Amazing facts about Chichen Itza | Stories by Soumya

Interesting Facts About Chichen Itza Mexico: 15 Cool Things You Didn’t Know

Last Updated on January 29, 2024 by Soumya

Looking for fun facts about Chichen Itza Mexico? Searching for interesting things about the Chichen Itza pyramid?

Digging for Chichen Itza mysteries? I am glad to say that your search ends here.

Here’s the most complete Chichen Itza Facts Guide on the internet that’ll not only give you the 15 most cool things about the history of Chichen Itza but also get you to think deeper.

Chichen Itza is not just any ancient Mayan pyramid in the Yucatan peninsula of Mexico. It is massive and a world wonder. It is also one of the most visited archaeological sites in the entire world. And, it is one of the most mysterious!

While researching for my visit to this world wonder, I discovered so many interesting facts about Chichen Itza that I was quite surprised.

And honestly, some of these amazing things about Chichen Itza kept me gaping. Wide!

I hope that you will find this collection of cool (and sometimes unsavory) Chichen Itza facts intriguing and fascinating.

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Interesting Facts about Chichen Itza

Temple of Kukulkan | Stories by Soumya
This ancient Mayan site is not completely Mayan – A fascinating fact about Chichen Itza

Chichen Itza was once a sprawling Mayan city bubbling with trade, activity, and public life.

While most of us only know of the tall Mesoamerican stepped pyramid called the El Castillo or the Temple of Kukulkan, there are so many facets to Chichen Itza that one must discover.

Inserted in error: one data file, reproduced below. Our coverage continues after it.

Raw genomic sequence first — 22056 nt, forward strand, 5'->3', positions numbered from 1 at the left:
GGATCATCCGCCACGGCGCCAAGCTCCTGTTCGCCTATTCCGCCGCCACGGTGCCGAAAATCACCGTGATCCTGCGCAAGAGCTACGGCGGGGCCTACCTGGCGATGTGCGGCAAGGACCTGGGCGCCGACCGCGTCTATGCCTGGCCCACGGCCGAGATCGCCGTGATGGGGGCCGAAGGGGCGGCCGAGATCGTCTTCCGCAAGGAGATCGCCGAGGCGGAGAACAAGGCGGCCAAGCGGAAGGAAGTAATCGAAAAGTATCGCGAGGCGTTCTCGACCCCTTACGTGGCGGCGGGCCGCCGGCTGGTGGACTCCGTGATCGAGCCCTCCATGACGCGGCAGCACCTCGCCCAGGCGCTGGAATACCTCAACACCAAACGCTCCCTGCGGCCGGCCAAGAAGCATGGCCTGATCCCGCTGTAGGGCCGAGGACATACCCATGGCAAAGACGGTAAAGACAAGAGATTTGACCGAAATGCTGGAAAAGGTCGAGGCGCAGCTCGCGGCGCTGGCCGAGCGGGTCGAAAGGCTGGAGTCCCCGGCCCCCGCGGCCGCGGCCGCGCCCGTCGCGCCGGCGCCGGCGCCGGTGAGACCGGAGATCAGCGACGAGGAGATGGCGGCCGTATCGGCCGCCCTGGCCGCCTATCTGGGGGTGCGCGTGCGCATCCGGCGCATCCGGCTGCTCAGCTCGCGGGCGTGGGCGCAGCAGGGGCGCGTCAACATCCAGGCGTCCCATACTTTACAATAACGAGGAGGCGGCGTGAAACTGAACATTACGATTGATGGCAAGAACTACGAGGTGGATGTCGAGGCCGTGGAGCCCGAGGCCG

But everything that will get you itching a little more to see this world wonder for yourself. Let’s see if these amazing Chichen Itza facts and its long history thrill, surprise, or shock you.

Chichen Itza was not entirely Mayan.

Pyramid of Chichen Itza with a snake head in front

Now, did that jolt you? Well, it did startle me when I first learned of it.

It is true that Chichen Itza was built in two stages – the Pre-Classic or Formative period which was completely dominated by the Mayan Civilization and the latter period where there were a number of influences of the Toltec regime.

According to National Geographic and a number of other sources, the Toltecs invaded Chichen Itza in the 10th century. The most recognizable structure, the Temple of Kukulkan was built after that and hence, shows a strong Central Mexican influence.

A conflicting theory indicates that these influences were because of strong trade relations between the Mayans and the Toltecs.

Nevertheless, the Toltec influence was strong. The most iconic monuments of Chichen Itza – The Pyramid of Kukulkan, the Temple of Warriors, and the Great Ball Court – are of the Toltec style.

Pro Tip: Interested in learning more about ancient Mexican pyramids? Check out our article on the 20 most fascinating pyramids of Mexico.

The main pyramid nests multiple smaller pyramids inside it.

The main pyramid at Chichen Itza nests two smaller pyramids inside. Isn't that a cool fact about Chichen Itza?

According to the Guardian, the Kukulkan Pyramid (30 meters in height) nests within itself two smaller pyramids (20 meters and 10 meters tall).

Scientists have compared El Castillo (Kukulkan’s Pyramid) to the Russian nesting dolls. This was one of the most stunning facts about Chichen Itza that I discovered during my research.

The smallest pyramid was probably built during the original Mayan reign before the Toltec invasion. Researchers believe that it could help us understand the Mayan culture’s original style and customs.

Chichen Itza was part of the Great Maya Aquifer Project?

Cenote Suytun can be visited on a popular Valladolid tour
Cenotes and underground caves form an integral part of the Great Mayan Aquifer Project.